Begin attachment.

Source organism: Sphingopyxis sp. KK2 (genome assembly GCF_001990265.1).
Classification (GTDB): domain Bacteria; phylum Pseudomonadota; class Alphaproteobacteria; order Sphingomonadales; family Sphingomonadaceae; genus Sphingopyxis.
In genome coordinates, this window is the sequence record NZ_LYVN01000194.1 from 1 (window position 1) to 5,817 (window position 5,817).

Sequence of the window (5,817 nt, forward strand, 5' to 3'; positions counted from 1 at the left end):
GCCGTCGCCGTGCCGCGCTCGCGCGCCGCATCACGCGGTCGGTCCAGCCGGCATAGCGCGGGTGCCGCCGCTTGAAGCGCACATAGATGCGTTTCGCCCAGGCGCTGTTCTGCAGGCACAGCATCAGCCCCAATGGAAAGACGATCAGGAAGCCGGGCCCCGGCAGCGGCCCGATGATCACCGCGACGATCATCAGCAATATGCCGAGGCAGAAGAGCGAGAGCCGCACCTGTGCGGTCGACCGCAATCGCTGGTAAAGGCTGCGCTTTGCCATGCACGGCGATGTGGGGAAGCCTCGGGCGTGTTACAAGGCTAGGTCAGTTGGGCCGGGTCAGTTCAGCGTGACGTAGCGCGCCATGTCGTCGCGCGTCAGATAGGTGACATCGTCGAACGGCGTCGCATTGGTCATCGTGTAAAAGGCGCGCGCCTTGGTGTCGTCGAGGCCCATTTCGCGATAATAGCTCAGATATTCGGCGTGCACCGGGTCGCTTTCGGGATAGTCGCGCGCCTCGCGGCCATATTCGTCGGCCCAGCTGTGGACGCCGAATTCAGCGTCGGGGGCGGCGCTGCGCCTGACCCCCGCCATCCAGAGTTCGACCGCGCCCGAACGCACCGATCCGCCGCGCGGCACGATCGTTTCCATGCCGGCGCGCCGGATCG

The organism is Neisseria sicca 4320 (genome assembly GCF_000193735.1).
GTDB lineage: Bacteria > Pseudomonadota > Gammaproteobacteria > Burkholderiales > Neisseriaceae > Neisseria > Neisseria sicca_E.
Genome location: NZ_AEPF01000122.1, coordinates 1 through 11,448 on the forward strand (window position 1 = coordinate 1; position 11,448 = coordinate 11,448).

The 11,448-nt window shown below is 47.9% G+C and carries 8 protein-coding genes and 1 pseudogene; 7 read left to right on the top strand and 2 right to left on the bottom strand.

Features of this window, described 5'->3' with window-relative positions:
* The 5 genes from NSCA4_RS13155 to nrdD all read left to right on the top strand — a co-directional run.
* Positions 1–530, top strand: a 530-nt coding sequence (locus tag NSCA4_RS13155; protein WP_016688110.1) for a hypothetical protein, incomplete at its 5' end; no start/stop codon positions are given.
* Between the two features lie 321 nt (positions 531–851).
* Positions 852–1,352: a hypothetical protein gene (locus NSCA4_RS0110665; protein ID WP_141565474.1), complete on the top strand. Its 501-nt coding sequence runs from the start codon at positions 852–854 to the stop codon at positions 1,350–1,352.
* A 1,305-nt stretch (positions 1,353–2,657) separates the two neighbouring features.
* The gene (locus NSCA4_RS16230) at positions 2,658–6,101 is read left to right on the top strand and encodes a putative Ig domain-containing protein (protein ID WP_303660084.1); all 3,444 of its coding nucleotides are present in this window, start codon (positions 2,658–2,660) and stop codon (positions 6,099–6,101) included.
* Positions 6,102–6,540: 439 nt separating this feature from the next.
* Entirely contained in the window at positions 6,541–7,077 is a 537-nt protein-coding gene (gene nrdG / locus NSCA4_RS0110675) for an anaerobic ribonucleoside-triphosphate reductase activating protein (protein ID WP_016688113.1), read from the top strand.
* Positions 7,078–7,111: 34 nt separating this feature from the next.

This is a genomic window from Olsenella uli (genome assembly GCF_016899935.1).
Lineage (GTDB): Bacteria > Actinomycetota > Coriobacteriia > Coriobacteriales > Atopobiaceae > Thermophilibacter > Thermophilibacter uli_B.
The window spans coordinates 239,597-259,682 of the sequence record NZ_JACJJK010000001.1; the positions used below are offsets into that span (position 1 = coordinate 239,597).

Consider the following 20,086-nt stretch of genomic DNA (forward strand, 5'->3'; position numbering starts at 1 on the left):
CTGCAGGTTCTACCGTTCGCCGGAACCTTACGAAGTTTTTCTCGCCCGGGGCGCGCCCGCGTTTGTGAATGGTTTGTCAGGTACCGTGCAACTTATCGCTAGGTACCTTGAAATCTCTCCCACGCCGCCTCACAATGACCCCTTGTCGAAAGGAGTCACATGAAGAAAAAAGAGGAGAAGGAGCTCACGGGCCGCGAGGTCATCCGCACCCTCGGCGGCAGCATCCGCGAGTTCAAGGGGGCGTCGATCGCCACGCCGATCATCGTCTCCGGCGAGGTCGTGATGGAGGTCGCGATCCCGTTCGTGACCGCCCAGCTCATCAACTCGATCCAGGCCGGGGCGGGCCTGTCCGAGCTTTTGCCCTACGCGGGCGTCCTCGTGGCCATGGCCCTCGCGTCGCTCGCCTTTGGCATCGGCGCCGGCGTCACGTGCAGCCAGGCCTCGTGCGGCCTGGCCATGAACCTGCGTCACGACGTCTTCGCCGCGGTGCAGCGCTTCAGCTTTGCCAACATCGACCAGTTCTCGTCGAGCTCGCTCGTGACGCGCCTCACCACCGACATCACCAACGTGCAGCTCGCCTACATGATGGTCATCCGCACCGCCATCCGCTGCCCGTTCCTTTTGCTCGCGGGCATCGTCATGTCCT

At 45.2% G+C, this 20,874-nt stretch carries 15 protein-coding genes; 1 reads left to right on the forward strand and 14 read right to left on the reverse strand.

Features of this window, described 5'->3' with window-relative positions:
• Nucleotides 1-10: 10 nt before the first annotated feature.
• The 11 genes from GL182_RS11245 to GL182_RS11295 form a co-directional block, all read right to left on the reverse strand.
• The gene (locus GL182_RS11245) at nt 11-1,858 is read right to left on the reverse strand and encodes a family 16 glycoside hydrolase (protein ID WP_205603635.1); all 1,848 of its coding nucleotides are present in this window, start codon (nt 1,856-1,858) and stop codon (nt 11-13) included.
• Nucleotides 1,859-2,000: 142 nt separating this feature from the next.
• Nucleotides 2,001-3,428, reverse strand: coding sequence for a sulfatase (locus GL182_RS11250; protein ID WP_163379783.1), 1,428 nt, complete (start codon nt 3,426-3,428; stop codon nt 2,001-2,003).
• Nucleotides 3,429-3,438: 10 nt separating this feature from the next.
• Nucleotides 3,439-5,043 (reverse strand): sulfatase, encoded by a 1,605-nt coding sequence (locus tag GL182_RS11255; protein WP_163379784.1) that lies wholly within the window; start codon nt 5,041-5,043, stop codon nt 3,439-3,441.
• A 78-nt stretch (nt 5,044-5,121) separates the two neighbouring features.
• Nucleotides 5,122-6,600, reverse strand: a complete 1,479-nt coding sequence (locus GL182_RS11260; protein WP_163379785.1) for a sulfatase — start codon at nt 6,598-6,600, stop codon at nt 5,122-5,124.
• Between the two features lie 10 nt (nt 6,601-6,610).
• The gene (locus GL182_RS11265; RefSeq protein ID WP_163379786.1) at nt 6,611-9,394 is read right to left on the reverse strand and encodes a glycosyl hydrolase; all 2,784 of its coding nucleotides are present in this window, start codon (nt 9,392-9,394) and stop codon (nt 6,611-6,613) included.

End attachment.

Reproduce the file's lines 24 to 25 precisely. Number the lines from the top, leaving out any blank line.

CTGCAGGTTCTACCGTTCGCCGGAACCTTACGAAGTTTTTCTCGCCCGGGGCGCGCCCGCGTTTGTGAATGGTTTGTCAGGTACCGTGCAACTTATCGCTAGGTACCTTGAAATCTCTCCCACGCCGCCTCACAATGACCCCTTGTCGAAAGGAGTCACATGAAGAAAAAAGAGGAGAAGGAGCTCACGGGCCGCGAGGTCATCCGCACCCTCGGCGGCAGCATCCGCGAGTTCAAGGGGGCGTCGATCGCCACGCCGATCATCGTCTCCGGCGAGGTCGTGATGGAGGTCGCGATCCCGTTCGTGACCGCCCAGCTCATCAACTCGATCCAGGCCGGGGCGGGCCTGTCCGAGCTTTTGCCCTACGCGGGCGTCCTCGTGGCCATGGCCCTCGCGTCGCTCGCCTTTGGCATCGGCGCCGGCGTCACGTGCAGCCAGGCCTCGTGCGGCCTGGCCATGAACCTGCGTCACGACGTCTTCGCCGCGGTGCAGCGCTTCAGCTTTGCCAACATCGACCAGTTCTCGTCGAGCTCGCTCGTGACGCGCCTCACCACCGACATCACCAACGTGCAGCTCGCCTACATGATGGTCATCCGCACCGCCATCCGCTGCCCGTTCCTTTTGCTCGCGGGCATCGTCATGTCCT

At 45.2% G+C, this 20,874-nt stretch carries 15 protein-coding genes; 1 reads left to right on the forward strand and 14 read right to left on the reverse strand.